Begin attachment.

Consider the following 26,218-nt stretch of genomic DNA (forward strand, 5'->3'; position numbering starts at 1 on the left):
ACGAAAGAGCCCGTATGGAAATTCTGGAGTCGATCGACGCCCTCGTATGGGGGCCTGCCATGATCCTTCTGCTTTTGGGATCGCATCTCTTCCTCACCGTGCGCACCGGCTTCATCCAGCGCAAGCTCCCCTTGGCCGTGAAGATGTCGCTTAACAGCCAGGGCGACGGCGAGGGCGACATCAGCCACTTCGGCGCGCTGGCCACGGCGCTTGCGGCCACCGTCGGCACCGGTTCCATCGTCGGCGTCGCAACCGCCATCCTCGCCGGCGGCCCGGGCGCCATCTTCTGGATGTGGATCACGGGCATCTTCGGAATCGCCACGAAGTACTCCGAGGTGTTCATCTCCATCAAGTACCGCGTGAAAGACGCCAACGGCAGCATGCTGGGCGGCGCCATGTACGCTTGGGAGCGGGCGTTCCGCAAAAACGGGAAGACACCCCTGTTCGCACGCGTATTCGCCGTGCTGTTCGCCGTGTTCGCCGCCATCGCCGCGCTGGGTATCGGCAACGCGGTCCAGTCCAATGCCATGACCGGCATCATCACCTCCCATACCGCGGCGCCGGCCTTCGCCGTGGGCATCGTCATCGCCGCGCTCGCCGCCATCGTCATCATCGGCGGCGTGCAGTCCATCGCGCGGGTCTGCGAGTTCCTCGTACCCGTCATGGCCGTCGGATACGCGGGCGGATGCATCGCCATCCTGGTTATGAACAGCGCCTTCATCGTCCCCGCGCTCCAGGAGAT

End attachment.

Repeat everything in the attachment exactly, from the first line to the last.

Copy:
Consider the following 26,218-nt stretch of genomic DNA (forward strand, 5'->3'; position numbering starts at 1 on the left):
ACGAAAGAGCCCGTATGGAAATTCTGGAGTCGATCGACGCCCTCGTATGGGGGCCTGCCATGATCCTTCTGCTTTTGGGATCGCATCTCTTCCTCACCGTGCGCACCGGCTTCATCCAGCGCAAGCTCCCCTTGGCCGTGAAGATGTCGCTTAACAGCCAGGGCGACGGCGAGGGCGACATCAGCCACTTCGGCGCGCTGGCCACGGCGCTTGCGGCCACCGTCGGCACCGGTTCCATCGTCGGCGTCGCAACCGCCATCCTCGCCGGCGGCCCGGGCGCCATCTTCTGGATGTGGATCACGGGCATCTTCGGAATCGCCACGAAGTACTCCGAGGTGTTCATCTCCATCAAGTACCGCGTGAAAGACGCCAACGGCAGCATGCTGGGCGGCGCCATGTACGCTTGGGAGCGGGCGTTCCGCAAAAACGGGAAGACACCCCTGTTCGCACGCGTATTCGCCGTGCTGTTCGCCGTGTTCGCCGCCATCGCCGCGCTGGGTATCGGCAACGCGGTCCAGTCCAATGCCATGACCGGCATCATCACCTCCCATACCGCGGCGCCGGCCTTCGCCGTGGGCATCGTCATCGCCGCGCTCGCCGCCATCGTCATCATCGGCGGCGTGCAGTCCATCGCGCGGGTCTGCGAGTTCCTCGTACCCGTCATGGCCGTCGGATACGCGGGCGGATGCATCGCCATCCTGGTTATGAACAGCGCCTTCATCGTCCCCGCGCTCCAGGAGAT